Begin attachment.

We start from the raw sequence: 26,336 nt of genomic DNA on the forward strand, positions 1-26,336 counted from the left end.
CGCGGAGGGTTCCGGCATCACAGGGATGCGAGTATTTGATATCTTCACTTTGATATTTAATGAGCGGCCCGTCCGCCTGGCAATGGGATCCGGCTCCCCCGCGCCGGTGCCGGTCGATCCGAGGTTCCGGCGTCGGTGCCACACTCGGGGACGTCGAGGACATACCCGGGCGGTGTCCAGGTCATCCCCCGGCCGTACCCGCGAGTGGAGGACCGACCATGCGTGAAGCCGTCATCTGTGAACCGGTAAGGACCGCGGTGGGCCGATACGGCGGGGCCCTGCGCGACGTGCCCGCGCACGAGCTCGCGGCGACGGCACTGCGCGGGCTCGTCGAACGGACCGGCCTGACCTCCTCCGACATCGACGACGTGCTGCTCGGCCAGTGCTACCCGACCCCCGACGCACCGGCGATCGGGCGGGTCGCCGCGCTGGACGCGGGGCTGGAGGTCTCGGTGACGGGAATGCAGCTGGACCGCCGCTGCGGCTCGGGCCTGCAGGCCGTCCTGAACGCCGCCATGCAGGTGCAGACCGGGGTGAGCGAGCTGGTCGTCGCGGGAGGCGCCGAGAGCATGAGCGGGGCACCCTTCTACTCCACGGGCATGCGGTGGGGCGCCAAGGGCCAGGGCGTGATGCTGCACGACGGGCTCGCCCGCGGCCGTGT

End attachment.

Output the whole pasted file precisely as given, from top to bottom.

We start from the raw sequence: 26,336 nt of genomic DNA on the forward strand, positions 1-26,336 counted from the left end.
CGCGGAGGGTTCCGGCATCACAGGGATGCGAGTATTTGATATCTTCACTTTGATATTTAATGAGCGGCCCGTCCGCCTGGCAATGGGATCCGGCTCCCCCGCGCCGGTGCCGGTCGATCCGAGGTTCCGGCGTCGGTGCCACACTCGGGGACGTCGAGGACATACCCGGGCGGTGTCCAGGTCATCCCCCGGCCGTACCCGCGAGTGGAGGACCGACCATGCGTGAAGCCGTCATCTGTGAACCGGTAAGGACCGCGGTGGGCCGATACGGCGGGGCCCTGCGCGACGTGCCCGCGCACGAGCTCGCGGCGACGGCACTGCGCGGGCTCGTCGAACGGACCGGCCTGACCTCCTCCGACATCGACGACGTGCTGCTCGGCCAGTGCTACCCGACCCCCGACGCACCGGCGATCGGGCGGGTCGCCGCGCTGGACGCGGGGCTGGAGGTCTCGGTGACGGGAATGCAGCTGGACCGCCGCTGCGGCTCGGGCCTGCAGGCCGTCCTGAACGCCGCCATGCAGGTGCAGACCGGGGTGAGCGAGCTGGTCGTCGCGGGAGGCGCCGAGAGCATGAGCGGGGCACCCTTCTACTCCACGGGCATGCGGTGGGGCGCCAAGGGCCAGGGCGTGATGCTGCACGACGGGCTCGCCCGCGGCCGTGT